As healthcare providers, we can do a lot to help patients feel better. We can diagnose and treat many illnesses. We can prescribe medication, perform surgery, offer counseling, and educate patients so they can make informed decisions. But our ability to help patients attain optimum wellness is limited by the social determinants of health.
It is well-established that even the best clinical care cannot overcome structural causes of poor health. Years ago, Harvard University bioethicist Norman Daniels noted that “by the time a 60-year-old heart attack victim arrives at the emergency room, bodily insults have accumulated over a lifetime. For such a person, medical care is, figuratively speaking, the ambulance at the bottom of the cliff.”
Poverty, ethnicity, inadequate education, poor housing, and lack of access to healthy food or safe places to exercise all affect people’s health. In an article in the New England Journal of Medicine, Harvard University social scientist David Williams and former CEO of the Robert Wood Johnson Foundation Dr. Risa Lavizzo-Moureny point out that these structural health disparities “cannot be reduced by targeting individual clinical conditions.”
So, the question becomes: how can we improve the health of all people in our community, including those who are negatively affected by the social determinants of health?
It is not an easy question to answer. One way to improve community health is to ensure people’s access to quality care. To that end, a network of federally qualified health clinics (FQHCs) and community health centers (CHCs) provides care in communities where structural barriers to health are high.
MCHC Health Centers is one of several FQHCs in Lake and Mendocino Counties. We see a third of all patients in Mendocino County and one in every ten patients in Lake County. Statewide, community health centers like ours see one in every five patients.
Locally and nationally, these health centers provide a disproportionate amount of the care to uninsured individuals and to ethnic minorities. They also serve areas with higher-than-average rates of chronic diseases like obesity, diabetes, and fatty liver disease, so access to quality healthcare, and the successful interventions that come with it, can lead to significant benefits.
CHCs are doing great work, and we are well-situated to do even more—to extend our reach by collaborating with other community service providers, including local governments and schools, to address issues related to the social determinants of health.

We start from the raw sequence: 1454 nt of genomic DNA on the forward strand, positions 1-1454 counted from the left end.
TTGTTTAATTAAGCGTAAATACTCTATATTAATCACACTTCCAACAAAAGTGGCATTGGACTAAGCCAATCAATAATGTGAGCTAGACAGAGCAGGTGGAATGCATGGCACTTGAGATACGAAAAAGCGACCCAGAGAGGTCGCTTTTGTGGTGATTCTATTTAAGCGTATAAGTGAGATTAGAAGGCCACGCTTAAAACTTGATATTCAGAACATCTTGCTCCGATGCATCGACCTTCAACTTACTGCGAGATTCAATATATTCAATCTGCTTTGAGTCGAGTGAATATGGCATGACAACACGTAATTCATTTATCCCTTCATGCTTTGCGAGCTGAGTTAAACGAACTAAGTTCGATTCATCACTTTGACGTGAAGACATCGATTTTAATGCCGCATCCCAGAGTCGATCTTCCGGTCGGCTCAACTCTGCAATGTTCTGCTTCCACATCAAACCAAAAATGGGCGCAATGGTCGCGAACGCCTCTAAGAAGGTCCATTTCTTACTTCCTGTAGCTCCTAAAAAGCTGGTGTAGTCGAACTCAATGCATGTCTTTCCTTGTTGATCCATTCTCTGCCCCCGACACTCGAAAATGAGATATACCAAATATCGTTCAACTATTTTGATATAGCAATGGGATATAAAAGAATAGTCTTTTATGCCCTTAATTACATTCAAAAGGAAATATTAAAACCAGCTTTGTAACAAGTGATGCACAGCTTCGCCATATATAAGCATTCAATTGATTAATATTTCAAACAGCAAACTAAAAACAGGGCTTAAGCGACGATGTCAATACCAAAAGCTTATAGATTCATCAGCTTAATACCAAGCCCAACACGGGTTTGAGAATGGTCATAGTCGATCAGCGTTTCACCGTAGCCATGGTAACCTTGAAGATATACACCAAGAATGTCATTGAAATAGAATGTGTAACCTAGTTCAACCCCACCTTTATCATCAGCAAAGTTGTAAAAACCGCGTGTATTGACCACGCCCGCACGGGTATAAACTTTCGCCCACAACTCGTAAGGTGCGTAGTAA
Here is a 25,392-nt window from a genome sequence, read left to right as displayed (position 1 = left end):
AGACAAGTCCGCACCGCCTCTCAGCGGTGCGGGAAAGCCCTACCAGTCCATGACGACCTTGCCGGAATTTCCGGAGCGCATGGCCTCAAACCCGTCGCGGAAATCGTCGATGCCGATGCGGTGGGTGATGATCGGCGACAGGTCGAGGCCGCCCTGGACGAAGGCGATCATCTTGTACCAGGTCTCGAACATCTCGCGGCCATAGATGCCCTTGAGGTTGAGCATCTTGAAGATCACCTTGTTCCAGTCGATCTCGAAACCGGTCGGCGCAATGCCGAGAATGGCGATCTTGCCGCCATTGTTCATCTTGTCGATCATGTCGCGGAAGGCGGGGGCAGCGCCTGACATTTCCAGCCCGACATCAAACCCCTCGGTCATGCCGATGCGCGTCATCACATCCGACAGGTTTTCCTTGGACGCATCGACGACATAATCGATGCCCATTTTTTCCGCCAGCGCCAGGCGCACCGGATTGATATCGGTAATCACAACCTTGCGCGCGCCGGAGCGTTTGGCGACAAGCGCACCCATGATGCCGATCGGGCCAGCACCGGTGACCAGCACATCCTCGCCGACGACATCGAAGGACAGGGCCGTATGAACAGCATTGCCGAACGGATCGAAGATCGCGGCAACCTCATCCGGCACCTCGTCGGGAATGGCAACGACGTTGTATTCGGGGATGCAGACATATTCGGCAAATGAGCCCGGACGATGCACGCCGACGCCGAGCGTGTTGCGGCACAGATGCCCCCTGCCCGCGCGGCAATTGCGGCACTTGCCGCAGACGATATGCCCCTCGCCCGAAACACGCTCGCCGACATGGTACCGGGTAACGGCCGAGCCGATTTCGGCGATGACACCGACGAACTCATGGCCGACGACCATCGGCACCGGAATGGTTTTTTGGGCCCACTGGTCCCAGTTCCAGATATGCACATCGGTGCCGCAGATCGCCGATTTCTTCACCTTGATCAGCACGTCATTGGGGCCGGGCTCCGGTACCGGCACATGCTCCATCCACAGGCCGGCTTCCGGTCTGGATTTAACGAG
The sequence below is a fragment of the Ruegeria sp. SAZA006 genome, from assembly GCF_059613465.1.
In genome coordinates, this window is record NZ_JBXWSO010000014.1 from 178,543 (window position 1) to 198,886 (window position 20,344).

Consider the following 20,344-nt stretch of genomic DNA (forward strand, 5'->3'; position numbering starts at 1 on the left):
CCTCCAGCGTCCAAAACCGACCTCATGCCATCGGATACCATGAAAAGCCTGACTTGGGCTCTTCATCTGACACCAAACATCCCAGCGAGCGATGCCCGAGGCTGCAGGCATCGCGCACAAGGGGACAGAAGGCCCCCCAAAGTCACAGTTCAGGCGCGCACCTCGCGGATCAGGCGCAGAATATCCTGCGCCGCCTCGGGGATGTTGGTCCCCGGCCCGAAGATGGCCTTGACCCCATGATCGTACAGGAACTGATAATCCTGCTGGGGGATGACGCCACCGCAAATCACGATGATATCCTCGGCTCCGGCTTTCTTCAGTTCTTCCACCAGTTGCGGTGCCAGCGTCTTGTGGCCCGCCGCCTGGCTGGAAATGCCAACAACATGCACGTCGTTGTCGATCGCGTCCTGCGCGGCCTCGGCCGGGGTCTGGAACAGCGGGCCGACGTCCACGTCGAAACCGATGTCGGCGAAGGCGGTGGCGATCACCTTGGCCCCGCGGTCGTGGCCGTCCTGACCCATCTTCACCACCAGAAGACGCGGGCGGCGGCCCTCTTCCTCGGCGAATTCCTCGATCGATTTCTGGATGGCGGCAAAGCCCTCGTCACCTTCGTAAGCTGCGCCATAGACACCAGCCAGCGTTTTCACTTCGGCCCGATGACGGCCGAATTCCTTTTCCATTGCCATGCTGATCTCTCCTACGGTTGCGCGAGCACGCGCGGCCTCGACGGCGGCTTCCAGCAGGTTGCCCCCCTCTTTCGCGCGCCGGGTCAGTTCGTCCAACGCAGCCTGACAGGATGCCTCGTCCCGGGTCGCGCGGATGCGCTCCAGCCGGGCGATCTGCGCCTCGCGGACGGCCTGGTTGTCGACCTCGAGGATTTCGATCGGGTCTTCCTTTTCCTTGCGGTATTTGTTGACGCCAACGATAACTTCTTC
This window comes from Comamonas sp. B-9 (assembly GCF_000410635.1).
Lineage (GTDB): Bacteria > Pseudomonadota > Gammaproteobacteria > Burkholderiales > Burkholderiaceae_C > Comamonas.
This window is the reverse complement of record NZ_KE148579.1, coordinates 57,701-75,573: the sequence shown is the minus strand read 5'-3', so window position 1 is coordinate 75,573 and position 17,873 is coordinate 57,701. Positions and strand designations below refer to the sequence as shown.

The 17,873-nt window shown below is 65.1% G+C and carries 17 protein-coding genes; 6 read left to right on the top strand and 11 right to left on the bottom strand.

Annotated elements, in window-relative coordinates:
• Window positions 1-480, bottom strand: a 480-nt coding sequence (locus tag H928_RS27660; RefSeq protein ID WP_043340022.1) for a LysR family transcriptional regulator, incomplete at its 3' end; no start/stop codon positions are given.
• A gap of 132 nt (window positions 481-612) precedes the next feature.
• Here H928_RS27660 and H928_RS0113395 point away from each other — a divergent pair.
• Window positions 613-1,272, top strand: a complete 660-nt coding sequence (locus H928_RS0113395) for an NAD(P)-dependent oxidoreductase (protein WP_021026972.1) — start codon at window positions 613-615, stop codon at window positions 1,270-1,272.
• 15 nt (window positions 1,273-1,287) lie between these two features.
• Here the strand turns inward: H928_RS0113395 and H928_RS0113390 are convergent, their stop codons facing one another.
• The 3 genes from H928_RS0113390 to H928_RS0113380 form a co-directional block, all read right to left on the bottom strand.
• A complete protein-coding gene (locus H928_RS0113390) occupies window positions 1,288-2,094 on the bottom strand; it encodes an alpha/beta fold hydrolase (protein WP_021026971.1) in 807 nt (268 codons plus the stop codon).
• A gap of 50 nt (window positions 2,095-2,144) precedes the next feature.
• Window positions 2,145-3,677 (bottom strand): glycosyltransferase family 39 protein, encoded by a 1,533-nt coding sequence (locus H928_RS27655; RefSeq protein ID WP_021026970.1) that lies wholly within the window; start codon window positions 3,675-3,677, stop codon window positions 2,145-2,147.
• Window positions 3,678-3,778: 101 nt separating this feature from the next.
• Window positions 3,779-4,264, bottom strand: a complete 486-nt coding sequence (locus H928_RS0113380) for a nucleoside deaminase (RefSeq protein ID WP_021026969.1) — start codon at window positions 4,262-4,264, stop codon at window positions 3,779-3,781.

Working with root causes of poor health is complex and necessarily involves close partnerships across various sectors. As Harvard-trained physician and medical anthropologist Paul Farmer said, “Practitioners of medicine and public health must make common cause with others who are trained to intervene more proximally.” These partnerships are vital because “clinicians are not trained to understand. . . social forces, nor are we trained to alter them.”
All healthcare organizations must consider widened mission statements that reaffirm the need for excellence in healthcare delivery while also acknowledging the importance of addressing structural drivers of health. To improve community health, communities require new metrics. Along with focusing on controlling and preventing disease, we need to expand our scope.
Making Mendocino County the most livable and healthy place possible requires looking outside the healthcare system and addressing root causes of poor health. Healthcare decision makers should collaborate with agency partners to target things like:
Increasing kids’ access to transitional kindergarten
- Literacy, including programs increasing young people’s use of the library (especially during summertime!)
- Building more parks/green spaces supporting outdoor activity and exercise
- Increasing community member mentorship to at-risk youth
- Sponsoring socio-economically disadvantaged youth to participate in youth sports and clubs, including providing transportation if needed
- Decreasing consumption of sugary drinks
- Enhancing school-based nutrition programs with healthy ingredients
- Building affordable and safe housing
Until we see and acknowledge the structural vulnerabilities that put some in harm’s way while protecting others, our society will not be able to resolve the deep defects that perpetuate inter-generational poverty, disease, and untimely death. A broadened understanding about structural inequities can help our communities plan interventions to address these influences.
At MCHC Health Centers, we want to deepen our work with community partners. We recognize that bringing down structural barriers to good health is daunting—all the more reason to start now.
Paul Hupp is a primary care provider at MCHC Health Centers—a local, non-profit, federally qualified health center offering medical, dental, and behavioral health care to people in Lake and Mendocino Counties.